INDIANAPOLIS — Michigan has a practice drill with the goal of making 36 threes in three minutes.
The other day, Nik Stauskas got to 36 on only 37 shots.
If there's a misconception going into Sunday's Elite Eight matchup between Kentucky and Michigan, it's that one side has a bunch of pros while the other—with no Mitch McGary, Trey Burke or Tim Hardaway Jr.—has a bunch of shooters.
Well, that's (partly) true. Kentucky does have a bunch of pros. Seven UK players appear in the next two mock drafts at DraftExpress.com. They've been destined to go to the NBA since 5-star got pinned next to their names in high school.
And the Wolverines do have a bunch of shooters. But they have pros too—guys who will eventually make a lot of money thanks to John Beilein's offense.
Stauskas is projected to go in the first round of the draft this year, Glenn Robinson III in the second round and Caris LeVert in the first round in 2015. Freshman wing Zak Irvin, who knocked in three treys on Friday against Tennessee, will likely see his name on a draft list someday as well.
Out of those four guys, only Robinson was a top-20 recruit, according to Rivals.com, and LeVert wasn't even listed in the top 150 of his class. UK's five freshmen starters, in comparison, all ranked in the top 11 of the 2013 ratings.
How have guys like Stauskas and LeVert made up ground in only two years on all the paper stars?
Beilein has highlighted one feature that gets lost in the chase for the big and beautiful athlete: the flick of the wrist.
"We want everybody to be able to shoot and pass," Beilein said of what he looks for on the recruiting trail. "Speed and quickness and all these other things are intangibles. But shooting is usually a prerequisite."
Beilein has built the ideal lineup for his two-guard offense with this team, even more so than last year's team, which Burke carried to the national championship game.
That team was extremely difficult to stop because Beilein put three shooters around Burke, but this one is harder to guard with four shooters who can all play creator.
"The numbers say that," assistant coach LaVall Jordan said of this team's offense surpassing last year's.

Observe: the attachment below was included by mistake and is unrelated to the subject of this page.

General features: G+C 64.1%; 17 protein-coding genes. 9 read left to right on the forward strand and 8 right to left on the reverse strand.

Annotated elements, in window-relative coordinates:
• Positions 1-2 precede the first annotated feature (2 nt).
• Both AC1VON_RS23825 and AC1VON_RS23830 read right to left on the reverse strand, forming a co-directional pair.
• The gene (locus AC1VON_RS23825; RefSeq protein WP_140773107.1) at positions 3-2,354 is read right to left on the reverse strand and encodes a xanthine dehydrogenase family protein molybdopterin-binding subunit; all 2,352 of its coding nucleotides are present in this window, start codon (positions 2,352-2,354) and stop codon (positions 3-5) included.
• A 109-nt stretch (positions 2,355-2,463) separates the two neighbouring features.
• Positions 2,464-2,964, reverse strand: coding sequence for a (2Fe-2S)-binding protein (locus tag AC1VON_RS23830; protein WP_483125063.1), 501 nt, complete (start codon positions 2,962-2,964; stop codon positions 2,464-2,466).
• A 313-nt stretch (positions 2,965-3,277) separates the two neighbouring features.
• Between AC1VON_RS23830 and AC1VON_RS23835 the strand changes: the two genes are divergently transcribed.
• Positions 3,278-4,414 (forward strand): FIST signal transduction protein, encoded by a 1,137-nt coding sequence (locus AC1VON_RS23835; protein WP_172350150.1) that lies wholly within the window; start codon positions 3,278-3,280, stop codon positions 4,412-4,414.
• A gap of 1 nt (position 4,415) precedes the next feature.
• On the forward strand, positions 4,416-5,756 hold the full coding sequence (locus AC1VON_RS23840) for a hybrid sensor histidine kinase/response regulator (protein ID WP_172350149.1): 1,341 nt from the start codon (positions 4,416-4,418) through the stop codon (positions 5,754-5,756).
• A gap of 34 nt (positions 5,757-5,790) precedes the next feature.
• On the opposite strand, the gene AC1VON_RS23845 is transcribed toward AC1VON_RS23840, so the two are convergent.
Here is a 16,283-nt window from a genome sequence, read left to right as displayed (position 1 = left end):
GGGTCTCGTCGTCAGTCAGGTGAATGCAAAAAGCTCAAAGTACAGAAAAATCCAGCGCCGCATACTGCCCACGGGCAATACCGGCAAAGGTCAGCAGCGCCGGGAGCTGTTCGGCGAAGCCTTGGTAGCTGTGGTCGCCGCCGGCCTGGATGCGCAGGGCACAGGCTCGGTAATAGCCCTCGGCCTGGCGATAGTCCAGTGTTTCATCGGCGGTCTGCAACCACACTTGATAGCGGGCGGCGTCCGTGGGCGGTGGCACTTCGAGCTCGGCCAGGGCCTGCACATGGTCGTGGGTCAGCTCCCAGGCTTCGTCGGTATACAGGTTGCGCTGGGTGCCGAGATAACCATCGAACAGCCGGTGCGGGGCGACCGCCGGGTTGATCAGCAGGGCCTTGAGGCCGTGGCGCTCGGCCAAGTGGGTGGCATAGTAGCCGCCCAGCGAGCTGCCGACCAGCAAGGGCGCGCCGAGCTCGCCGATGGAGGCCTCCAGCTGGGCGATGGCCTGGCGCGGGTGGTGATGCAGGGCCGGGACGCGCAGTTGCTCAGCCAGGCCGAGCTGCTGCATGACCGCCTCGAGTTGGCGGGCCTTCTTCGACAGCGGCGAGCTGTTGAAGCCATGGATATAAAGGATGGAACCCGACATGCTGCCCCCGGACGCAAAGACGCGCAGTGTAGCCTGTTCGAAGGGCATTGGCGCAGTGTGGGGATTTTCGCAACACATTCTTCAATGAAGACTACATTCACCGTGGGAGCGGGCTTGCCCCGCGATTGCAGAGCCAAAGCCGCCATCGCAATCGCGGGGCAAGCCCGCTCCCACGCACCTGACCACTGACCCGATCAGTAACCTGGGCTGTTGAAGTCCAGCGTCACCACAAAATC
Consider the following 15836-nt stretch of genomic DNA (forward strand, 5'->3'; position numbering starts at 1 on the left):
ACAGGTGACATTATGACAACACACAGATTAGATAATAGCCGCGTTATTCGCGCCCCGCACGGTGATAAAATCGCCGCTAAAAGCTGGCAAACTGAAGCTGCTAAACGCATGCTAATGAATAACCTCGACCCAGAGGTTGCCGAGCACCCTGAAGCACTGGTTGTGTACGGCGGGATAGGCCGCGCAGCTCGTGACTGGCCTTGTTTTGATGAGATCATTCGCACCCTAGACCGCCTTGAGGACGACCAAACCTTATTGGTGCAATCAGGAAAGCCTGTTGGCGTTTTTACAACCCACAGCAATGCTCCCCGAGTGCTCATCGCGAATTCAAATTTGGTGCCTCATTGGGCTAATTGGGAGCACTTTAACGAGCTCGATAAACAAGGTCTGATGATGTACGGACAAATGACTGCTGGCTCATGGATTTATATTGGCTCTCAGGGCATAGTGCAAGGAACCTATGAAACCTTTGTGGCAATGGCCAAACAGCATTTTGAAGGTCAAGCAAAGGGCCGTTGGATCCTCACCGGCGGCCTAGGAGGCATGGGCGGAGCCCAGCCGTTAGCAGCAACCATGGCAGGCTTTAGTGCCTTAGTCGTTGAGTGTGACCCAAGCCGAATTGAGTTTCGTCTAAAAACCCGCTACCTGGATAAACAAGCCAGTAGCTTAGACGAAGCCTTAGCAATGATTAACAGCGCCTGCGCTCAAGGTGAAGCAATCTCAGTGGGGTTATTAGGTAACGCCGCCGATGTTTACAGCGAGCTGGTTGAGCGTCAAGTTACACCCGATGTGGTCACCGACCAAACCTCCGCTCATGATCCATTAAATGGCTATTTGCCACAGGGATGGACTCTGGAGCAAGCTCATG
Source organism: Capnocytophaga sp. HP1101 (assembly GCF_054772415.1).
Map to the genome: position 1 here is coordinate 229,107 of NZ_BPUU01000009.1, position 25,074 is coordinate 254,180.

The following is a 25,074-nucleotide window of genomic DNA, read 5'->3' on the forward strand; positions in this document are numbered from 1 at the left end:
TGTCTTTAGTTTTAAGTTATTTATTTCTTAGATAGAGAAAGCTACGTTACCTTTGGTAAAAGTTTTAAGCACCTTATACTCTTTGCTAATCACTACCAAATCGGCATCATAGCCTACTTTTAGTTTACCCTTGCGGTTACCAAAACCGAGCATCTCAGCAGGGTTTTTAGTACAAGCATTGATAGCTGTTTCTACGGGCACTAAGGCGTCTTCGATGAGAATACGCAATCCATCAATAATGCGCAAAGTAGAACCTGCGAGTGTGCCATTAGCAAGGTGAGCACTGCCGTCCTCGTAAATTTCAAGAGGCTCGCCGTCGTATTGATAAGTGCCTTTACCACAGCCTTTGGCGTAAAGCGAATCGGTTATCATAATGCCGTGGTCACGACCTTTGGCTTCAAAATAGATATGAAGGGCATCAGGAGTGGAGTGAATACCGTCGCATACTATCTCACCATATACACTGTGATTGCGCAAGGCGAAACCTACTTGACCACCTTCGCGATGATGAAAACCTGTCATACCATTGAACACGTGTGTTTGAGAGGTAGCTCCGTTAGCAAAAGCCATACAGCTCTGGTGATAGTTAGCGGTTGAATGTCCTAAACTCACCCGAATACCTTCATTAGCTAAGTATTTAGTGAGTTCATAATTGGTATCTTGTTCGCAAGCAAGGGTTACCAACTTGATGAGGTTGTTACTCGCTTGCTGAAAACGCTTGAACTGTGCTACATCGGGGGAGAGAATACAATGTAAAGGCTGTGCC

And he's right. At Michigan, the coaches are smart enough to look at efficiency.
According to Kenpom.com's adjusted and raw numbers, Michigan's offense this year has been superior, and it's pretty easy to see why. Three is more than two, and the Wolverines are shooting more threes and knocking down a higher percentage of them.
|Off. Eff.||Adj. Off. Eff.||3PA/FGA||3-point %|
*The fourth column represents the percentage of field-goal attempts that come from behind the three-point line.
This is no knock on Burke's Wolverines, because they were efficient as well. Michigan misses Burke in late-game situations like Friday against Tennessee, when the Wolverines nearly blew the game with turnovers late. Last year, Beilein was able to put the ball in Burke's trustworthy hands.
But in the flow of the game, Stauskas, Robinson or LeVert or freshman point guard Derrick Walton Jr. can take over the playmaking responsibilities.
A year ago, for instance, 59.4 percent of Michigan's ball-screen offense was initiated by Burke, according to Synergy Sports Technology (subscription required). This season it's much more balanced, with Stauskas getting most of those opportunities at 36.9 percent.
"Last year, we had a lot of guys who were capable but a lot was going through Trey and Tim," Stauskas said. "This year it's more of a balanced attack and guys have a little bit more freedom to do what they need to do."
"We're unselfish," Jordan said. "So a guy's open, the ball finds him and there's no problem with whoever scores. It's just about Michigan getting points on the board. I think that's different that you can't load up on one or two particular guys...It's just a team thought. Whoever gets credit, nobody even cares."
The Wolverines had six different guys make threes in the last two games, and as a team, they've knocked down 25 of 48 treys.
When Tennessee started over-helping against those shooters in the Sweet 16, big man Jordan Morgan ended up leading the team in scoring with 15 points.
Morgan, who replaced McGary when he went down with a back injury, is the one guy in the starting lineup who will likely spend his post-college career making money outside of basketball. But he's a sneaky tactician in Beilein's offense.
"He is much better than you think," Kentucky coach John Calipari said. "He understands how a big man in that offense has to play. He does a great job of screening. He does a great job of slipping. He will fly up and down the floor. He understands in pick-and-rolls how to get the man on his body yet fly down the middle."
Morgan, the lone senior on the roster, has undeservingly been labeled as the weak link of the Wolverines, but he's outplayed the bigger front lines of Texas and Tennessee in the tournament.
As long as he can at least contain Kentucky's huge front line, that will not be the biggest mismatch in Sunday's Elite Eight; it will be UK's freshmen trying to keep track of all those shooters.
"If you give them three, they're making them," Calipari said. "So your hope is to make them tough threes, and they may make them anyway."
Because that's what pros do.
C.J. Moore covers college basketball for Bleacher Report. You can follow him on Twitter @CJMooreBR.